For those of us who were unable to be with us, here are some moments from our dinner service last night as requested.
Welcome and Introduction
Theme for NAIDOC week 2016: Songlines
In traditional Aboriginal society Songlines cris-crossed the whole Australian landscape linking important sites and locations. Songlines are intricate maps of land, sea and country. They describe travel and trade routes, the location of waterholes and the presence of food. In many cases, Songlines on the earth are mirrored by sky Songlines, which allowed people to navigate vast distances of this nation and its waters.
These Songlines are recorded in traditional songs, stories, dance and art. They carry significant spiritual and cultural connection to knowledge, customs, ceremony and Lore of many Aboriginal nations and Torres Strait Islander language groups.
The word ‘Songline’ is used to describe such travel routes because the natural features and directions of travel along each trail were coded into a song, which had to be memorised and sung as you traveled in order to remind you of the route you wished to follow. There were literally thousands of lines to be learned and you had to know when to switch to the lines of verses applying to the particular route you wished to follow. Traveling through the bush was therefore a joyous occasion for Aboriginal people. Not only would they always be singing the song that attached to their route and destination, but they would also be singing the coded ecological relationships within each area. ‘Singing Country’ was therefore an integral part of how they consciously exercised their land and ecological management responsibilities.
Songlines were not restricted to the area of a single tribe and often stretched hundreds of miles. When traveling through another tribe’s territory the song for that section had to be sung in the language of that tribe, as a sign of the legitimacy of your travel. In other words the song very literally was your passport through foreign lands and it saved you from arrest and deportation, or worse.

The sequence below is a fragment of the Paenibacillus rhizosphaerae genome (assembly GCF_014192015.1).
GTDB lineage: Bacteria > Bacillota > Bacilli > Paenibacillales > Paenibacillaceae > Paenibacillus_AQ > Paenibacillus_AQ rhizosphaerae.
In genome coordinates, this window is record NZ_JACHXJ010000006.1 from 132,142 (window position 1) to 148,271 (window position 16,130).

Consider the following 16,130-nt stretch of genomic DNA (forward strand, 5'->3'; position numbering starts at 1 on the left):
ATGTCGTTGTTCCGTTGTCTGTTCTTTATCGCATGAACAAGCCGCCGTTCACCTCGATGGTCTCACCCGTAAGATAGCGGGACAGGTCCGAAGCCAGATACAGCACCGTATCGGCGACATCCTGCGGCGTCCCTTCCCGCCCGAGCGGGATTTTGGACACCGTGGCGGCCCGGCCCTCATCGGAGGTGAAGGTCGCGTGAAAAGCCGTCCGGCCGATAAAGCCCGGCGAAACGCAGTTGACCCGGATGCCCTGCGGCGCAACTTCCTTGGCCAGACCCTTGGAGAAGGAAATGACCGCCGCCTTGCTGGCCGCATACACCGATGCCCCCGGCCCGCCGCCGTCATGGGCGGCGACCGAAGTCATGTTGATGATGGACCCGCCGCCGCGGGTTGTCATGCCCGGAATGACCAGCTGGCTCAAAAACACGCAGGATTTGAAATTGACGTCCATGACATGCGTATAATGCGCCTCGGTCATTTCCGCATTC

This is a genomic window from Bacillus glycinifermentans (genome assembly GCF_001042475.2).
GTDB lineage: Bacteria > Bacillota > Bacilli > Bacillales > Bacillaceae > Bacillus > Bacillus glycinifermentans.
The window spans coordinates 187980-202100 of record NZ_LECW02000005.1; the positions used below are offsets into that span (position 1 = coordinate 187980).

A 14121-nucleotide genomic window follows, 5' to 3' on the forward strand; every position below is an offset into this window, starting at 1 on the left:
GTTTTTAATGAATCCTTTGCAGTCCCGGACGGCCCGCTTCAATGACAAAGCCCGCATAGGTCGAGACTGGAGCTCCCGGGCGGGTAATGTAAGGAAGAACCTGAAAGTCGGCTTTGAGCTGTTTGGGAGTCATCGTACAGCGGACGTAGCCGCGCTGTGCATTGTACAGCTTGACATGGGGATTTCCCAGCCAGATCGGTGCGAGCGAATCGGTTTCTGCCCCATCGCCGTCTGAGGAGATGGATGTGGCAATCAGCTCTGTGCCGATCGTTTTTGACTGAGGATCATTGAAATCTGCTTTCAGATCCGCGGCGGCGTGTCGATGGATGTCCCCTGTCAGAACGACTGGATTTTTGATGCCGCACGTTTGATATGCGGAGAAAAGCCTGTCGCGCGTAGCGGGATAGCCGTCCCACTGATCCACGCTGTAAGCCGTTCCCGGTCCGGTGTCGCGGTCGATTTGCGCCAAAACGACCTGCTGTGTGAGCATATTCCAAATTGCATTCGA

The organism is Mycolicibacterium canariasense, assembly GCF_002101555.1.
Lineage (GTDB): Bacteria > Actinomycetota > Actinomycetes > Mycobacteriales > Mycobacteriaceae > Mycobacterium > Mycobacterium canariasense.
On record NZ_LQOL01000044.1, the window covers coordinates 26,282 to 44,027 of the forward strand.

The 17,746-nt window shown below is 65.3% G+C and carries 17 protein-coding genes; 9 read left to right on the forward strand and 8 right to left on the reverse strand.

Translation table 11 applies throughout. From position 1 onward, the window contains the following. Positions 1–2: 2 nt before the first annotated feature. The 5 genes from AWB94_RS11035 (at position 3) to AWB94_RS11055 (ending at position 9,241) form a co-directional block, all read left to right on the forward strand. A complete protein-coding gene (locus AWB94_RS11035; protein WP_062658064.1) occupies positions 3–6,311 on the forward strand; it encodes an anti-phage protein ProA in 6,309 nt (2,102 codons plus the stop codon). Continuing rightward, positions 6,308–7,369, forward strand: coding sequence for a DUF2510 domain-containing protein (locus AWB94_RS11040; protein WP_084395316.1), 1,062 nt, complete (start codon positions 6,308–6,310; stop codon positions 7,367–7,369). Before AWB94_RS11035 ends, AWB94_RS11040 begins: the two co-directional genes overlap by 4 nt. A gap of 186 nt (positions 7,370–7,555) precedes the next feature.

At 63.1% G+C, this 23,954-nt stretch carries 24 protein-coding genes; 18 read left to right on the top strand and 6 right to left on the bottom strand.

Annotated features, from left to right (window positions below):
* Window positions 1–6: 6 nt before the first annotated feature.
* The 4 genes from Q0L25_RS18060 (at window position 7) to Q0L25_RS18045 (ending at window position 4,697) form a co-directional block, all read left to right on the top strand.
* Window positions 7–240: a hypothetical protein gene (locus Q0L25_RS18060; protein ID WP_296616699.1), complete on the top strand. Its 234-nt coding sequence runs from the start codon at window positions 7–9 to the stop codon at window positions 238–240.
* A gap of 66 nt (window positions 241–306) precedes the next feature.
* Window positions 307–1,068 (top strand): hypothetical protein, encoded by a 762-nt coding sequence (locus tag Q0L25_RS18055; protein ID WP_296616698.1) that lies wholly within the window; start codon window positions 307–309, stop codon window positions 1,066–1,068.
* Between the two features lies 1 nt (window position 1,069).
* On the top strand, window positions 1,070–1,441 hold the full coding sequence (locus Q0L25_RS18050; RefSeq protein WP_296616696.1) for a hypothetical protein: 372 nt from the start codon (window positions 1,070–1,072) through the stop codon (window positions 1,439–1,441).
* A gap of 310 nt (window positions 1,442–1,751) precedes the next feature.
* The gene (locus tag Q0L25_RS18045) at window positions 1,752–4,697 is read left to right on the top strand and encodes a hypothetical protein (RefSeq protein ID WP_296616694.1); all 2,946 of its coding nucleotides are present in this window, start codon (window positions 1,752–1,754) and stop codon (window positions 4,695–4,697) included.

Songlines have been passed down for thousands of years and are central to the existence of Aboriginal and Torres Strait Islander people. They are imperative to the preservation of Aboriginal and Torres Strait Islander cultural practices.
(Sources: http://www.naidoc.org.au/2016-national-naidoc-theme-announced & http://www.jimpoulter.com/article13.php)
I have been enjoying learning about songlines and thinking about our journeys.
The verse from Jeremiah 6:16 came to my mind.
Thus says the LORD:
Stand at the crossroads, and look,
and ask for the ancient paths, where the good way lies;
and walk in it,
and find rest for your souls. Jeremiah 6:16 (NRSV)
What a joy and privilege it is to journey together. Let’s say grace.
Grace – Mark
Video clip – The Children Came Back http://www.abc.net.au/triplej/media/s4044187.htm
Video clip on Songlines – https://www.youtube.com/watch?v=kVOG-RKTFIo
Songlines-inspred Worship Activity
May all evil sleep,
May all good awake,
In thy way.
Source: “Mystery on the Isle of Skye”
Songlines-inspired Prayer Activity
Materials: Coloured paper, pens, dot stickers.
Draw a symbol of your home on the paper and a or some significant places you go to throughout the week.
Draw a line from your home to each place and along that line, write or draw a message of thanks for this journey and blessing on the people you will encounter there and along the way.
Play track ‘Cafe del Wugularr’ by Tom E Lewis as people pray.
May each of our journeys be a blessing.
May all evil sleep,
May all good awake,
in our way.
Tea & Cake
Message for tonight from Patricia, a leader and elder at Beswick church in Beswick – a community South East of Katherine.
A Celtic Blessing: “The Path”
God bless the path on which you go
God bless the earth beneath your feet
God bless your destination.
God be a smooth way before you
A guiding star above you
A keen eye behind you
This day, this night, and forever.
God be with you whatever you pass
Jesus be with you whatever you climb
Spirit be with you wherever you stay.
God be with you at each stop and each sea
At each lying down and each rising up
In the trough of the waves, on the crest of the billows.
Each step of the journey you take.
Extra Material of Interest: How to find songlines in your area.